Death of a Notable – Part two.

Yesterday I wrote my first ever attempt at an Agatha Christie style murder mystery.

I have linked to it here:

https://talesfromthemindofkristian.wordpress.com/2018/04/27/death-of-a-notable-a-murder-mystery/

I was challenged with continuing the story, and so here is part two. 

Inspector Thorpe, known as the bloodhound of the yard, had seen the crime scene and the forensic team had been in and taken everything they needed and removed the body. It wasn’t just the hangdog look on his face, with his wrinkles and droopy eye lids that had given him his nickname, but also his uncanny knack of picking up on a line of enquiry and following it to its end. The kindest thing that could be said of his face was that it had character. In addition to the wrinkles, he also had dark brown eyes and a large droopy brown moustache. He was generally good-natured and knew how to act tactfully among the wealthy set. He usually got results and quickly.

Now he would begin his investigation by speaking to everyone who was present. The lady of the house, Mrs Winthrop, had allocated a small study to him for this purpose. At that moment he was in the study with his sergeant, Sheldon who had been finding out as much about the victim as possible.

“So what have you been able to find out about him so far then” Asked the Inspector of his sergeant.

Sergeant Sheldon was a younger man than the inspector, in his late thirties with a large muscular frame, blue piercing eyes and light brown hair neatly parted on the left. He coughed and began speaking in his deep, soft voice.

“Well Sir, His full name was Jeremy Joseph Lancaster and he was 27 years old. He studied at Cambridge University, Maths and Physics, then went on to do a masters and a doctorate in mechanical engineering. He’s unmarried and lives in Pimlico in a shared apartment with two other scientists.  His family all live in Norfolk, a Mother and Father in their fifties and a younger sister who still lives at home. So far, there is nothing to suggest why anyone would want to do away with him.”

“And who are our main suspects. Who was present at the poor lad’s death?”

“Mrs Dorothy Winthrop, who owns this house and was giving a small dinner party. Her husband, Mr Algernon Winthrop is a name at Lloyd’s and consequently worth a packet. He wasn’t home though. The other guests were all friends of Mrs Winthrop; Mrs Audrey Patterson, Mrs Jane Courtney and Mrs Patricia Atwood. None of them had their husbands with them. The other people present were the Butler, Reginald Hargreaves and a maid, Sarah Jones. There was also the Cook, Rachel Silverman, but she remained downstairs,”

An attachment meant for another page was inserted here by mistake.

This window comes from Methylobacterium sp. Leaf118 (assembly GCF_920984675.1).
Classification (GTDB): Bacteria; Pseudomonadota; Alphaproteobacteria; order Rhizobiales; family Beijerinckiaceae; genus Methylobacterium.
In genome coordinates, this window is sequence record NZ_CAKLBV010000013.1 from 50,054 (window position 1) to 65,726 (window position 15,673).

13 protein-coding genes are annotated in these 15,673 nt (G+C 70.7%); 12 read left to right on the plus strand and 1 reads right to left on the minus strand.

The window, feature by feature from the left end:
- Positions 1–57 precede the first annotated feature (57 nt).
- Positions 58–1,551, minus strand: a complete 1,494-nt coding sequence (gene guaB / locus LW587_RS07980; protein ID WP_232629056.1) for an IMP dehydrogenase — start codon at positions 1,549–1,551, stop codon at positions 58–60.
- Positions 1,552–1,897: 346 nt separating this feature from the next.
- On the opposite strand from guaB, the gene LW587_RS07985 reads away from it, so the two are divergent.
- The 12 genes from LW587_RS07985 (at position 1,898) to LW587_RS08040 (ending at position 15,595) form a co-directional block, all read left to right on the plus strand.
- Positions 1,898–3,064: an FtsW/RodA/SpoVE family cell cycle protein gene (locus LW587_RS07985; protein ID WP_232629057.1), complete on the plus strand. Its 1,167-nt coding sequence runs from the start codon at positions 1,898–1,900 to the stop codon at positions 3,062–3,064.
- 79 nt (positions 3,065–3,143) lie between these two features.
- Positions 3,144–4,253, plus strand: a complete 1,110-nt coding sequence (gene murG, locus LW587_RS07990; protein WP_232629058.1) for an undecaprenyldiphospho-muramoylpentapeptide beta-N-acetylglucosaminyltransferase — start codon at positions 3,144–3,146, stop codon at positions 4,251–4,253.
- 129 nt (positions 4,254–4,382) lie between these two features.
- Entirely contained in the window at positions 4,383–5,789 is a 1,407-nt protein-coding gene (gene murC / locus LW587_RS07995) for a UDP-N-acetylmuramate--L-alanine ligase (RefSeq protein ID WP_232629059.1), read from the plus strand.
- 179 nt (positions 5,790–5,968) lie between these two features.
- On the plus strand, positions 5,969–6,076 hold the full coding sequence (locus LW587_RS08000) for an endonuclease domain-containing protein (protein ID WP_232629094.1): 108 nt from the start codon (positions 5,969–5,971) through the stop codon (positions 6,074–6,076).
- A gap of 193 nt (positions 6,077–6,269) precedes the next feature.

“Thank you Sheldon, I suppose I shall start by speaking to the guests so they can go home. I’ll speak to the lady of the house last of all.
Show in” The Inspector paused to cast an eye over the list of names and chose a name, simply because it was his wife’s name. “Show in Mrs Audrey Patterson please.”

The door opened and in walked a woman of middle years with short curled brown hair and a bright intelligent look in her eye. She was dressed in a black gown that sparkled with sequins. She was neither what you would call fat or particularly slim. She had personality though.

“Good evening Inspector, I am Audrey Patterson, you wanted to speak to me? That poor, young man. I suppose he was poisoned, was it Strychnine? The way his limbs went all jerky, if it was poison it looked more like strychnine than cyanide to me.”

The Inspector was rather taken aback by this onslaught. He spoke slowly and calmly, in the hope that it would have a similar effect on the lady he was supposed to be questioning. Had he known Audrey Patterson better he would have known that any efforts to calm her were in vain.
“We have only just taken samples. We will not know for some time what the cause of death was, beyond asphyxiation, or which particular agent, if any caused it. I am impressed with your knowledge. Do you know much about poisons Mrs Patterson?”